On 16 July, the Pakistani Senate’s Standing Committee on Defence Production, chaired by Senator Lt. Gen (retired) Abdul Qayyum, approved recommendations for Pakistan’s state-owned defence industry entities aimed at improving the latter’s research and development (R&D) capacities.
According to a Senate news release, the Committee called for each defence industry entity to staff its R&D departments with “competent professionals” and to support those teams with “sufficient funds to excel in their R&D pursuits.” The idea, evidently, is to encourage domestic R&D in the defence industry.
In addition, the Committee also urged for specific changes to how industry entities are organized, e.g. the Committee called for Pakistan Machine Tool Factory to be “grouped” with other “precision engineering” activities under the MoDP so as to “enhance their efficiency.” It also called for an acceleration in Gwadar Shipyard’s construction work – the project was approved at the end of 2017.
Finally, the Committee reiterated a number of underlying objectives for the defence industry at large, e.g. greater collaboration between state-owned and private-sector vendors and for state-owned industries to become “financially self-sustaining and … release pressure on the national budget.”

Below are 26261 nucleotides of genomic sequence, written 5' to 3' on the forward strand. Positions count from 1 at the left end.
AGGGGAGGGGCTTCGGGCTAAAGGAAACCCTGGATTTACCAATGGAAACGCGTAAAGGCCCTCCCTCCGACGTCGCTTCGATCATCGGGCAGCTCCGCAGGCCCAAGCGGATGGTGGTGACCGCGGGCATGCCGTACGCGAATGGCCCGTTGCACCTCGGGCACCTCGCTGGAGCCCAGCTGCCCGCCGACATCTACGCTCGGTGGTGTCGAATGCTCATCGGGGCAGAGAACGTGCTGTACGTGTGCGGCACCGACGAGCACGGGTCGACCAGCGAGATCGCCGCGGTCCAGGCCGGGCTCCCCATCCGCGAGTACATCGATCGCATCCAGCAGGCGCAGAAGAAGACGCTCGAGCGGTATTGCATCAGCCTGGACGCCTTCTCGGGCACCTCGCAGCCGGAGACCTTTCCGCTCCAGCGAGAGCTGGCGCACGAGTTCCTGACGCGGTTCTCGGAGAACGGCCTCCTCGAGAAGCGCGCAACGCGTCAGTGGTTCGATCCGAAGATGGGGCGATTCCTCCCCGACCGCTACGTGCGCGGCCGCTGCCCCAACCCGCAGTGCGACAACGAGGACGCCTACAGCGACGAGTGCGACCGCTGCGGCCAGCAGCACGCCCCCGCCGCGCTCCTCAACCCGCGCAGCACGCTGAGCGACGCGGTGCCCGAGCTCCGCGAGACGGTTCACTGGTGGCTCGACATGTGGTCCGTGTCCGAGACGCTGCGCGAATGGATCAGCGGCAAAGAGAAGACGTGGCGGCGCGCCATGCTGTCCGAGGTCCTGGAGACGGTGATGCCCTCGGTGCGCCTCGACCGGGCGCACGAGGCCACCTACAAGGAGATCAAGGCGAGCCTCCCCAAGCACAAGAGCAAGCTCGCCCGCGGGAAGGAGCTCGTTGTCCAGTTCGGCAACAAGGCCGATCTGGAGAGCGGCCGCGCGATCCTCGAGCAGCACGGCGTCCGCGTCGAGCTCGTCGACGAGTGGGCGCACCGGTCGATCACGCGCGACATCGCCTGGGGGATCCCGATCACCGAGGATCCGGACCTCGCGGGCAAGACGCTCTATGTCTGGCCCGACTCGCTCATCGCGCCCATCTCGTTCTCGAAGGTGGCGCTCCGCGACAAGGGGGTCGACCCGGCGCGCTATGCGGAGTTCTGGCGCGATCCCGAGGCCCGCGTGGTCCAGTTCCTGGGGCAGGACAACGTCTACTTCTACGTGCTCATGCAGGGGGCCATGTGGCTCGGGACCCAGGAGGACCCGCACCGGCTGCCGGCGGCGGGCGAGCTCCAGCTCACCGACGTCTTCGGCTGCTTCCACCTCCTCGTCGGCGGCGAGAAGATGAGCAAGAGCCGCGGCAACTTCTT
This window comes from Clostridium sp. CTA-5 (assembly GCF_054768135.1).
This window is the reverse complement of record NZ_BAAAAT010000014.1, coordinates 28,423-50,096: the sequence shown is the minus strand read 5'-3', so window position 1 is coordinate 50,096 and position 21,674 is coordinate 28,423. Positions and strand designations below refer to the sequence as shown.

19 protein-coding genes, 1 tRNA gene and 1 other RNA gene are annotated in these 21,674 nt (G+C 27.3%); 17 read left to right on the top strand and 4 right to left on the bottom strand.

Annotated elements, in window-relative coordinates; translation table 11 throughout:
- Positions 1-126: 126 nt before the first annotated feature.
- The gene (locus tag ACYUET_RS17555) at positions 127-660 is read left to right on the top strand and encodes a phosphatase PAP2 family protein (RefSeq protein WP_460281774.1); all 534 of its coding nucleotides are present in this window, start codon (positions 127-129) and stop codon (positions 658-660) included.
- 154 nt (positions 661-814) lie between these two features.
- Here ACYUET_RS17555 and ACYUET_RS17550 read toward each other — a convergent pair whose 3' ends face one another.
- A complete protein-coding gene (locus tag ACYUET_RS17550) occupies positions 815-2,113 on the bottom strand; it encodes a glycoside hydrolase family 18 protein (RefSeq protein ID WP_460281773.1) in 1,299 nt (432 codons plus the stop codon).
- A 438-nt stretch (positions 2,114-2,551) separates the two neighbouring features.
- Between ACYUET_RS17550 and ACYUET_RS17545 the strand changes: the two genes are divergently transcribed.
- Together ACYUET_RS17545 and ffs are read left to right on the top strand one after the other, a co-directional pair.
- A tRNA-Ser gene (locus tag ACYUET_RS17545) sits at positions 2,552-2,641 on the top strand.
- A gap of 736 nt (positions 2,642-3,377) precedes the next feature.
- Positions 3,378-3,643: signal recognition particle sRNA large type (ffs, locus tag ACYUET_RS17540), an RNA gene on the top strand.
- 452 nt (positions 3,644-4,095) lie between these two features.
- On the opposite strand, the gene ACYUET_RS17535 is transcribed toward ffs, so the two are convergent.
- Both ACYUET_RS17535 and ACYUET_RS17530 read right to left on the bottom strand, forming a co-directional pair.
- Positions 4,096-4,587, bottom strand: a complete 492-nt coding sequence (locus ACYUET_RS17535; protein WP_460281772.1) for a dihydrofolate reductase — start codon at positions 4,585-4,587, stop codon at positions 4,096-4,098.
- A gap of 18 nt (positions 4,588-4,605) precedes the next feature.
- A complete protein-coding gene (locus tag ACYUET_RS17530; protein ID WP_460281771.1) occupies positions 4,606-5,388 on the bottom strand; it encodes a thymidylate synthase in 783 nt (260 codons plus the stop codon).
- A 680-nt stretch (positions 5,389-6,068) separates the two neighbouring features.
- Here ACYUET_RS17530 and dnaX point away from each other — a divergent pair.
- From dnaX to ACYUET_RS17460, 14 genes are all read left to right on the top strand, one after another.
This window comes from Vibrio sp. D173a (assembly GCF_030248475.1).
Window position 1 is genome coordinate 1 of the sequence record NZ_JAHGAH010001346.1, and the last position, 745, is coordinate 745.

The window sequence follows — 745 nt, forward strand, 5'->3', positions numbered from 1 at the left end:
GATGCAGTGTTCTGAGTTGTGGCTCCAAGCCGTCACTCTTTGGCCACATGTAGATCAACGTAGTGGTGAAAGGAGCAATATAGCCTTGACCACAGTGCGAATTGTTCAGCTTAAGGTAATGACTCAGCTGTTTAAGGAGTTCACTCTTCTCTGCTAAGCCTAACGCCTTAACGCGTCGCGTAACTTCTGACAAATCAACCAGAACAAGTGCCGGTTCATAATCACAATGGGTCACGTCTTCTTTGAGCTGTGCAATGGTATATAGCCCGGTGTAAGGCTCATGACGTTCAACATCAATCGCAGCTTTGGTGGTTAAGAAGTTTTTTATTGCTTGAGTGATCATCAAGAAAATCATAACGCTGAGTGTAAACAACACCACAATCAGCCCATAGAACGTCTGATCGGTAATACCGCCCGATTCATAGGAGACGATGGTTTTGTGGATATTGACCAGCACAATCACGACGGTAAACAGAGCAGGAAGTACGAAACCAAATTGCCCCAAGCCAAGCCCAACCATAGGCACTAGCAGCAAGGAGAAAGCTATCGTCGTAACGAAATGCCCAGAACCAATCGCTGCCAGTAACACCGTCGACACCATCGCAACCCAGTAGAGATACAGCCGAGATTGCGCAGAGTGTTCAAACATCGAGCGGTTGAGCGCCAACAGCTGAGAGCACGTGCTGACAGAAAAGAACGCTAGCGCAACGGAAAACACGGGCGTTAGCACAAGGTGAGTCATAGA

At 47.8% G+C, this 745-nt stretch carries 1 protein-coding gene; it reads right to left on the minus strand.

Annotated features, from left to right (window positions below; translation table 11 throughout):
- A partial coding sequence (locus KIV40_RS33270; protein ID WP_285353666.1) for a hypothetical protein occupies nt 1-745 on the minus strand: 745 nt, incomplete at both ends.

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Notes & Comments:
Interestingly, the Committee’s calls coincide with the start or early stages of Pakistan’s marquee defence program, Project Azm (i.e. its drone and next-generation fighter). Granted, the call was broad and applies to each of the country’s state-owned entities, but for Pakistan Aeronautical Complex (PAC) it is an urgent issue seeing the Pakistan Air Force’s (PAF) emphasis for drastically reducing reliance on foreign suppliers.
However, a number of significant obstacles remain, not least the existing barriers between development work in the armed forces and the capacity of civilian/non-military scientific institutions (e.g. universities). Nonetheless, a policy in PAC – and others – to support organic R&D efforts, however modest, could be an encouraging first step towards more ambitious programs. For example, organic R&D efforts could be used to stage the growth of human capital, research – and infrastructure conductive to research – and capacity to offer valuable developmental support for domestic and collaborative programs with foreign partners.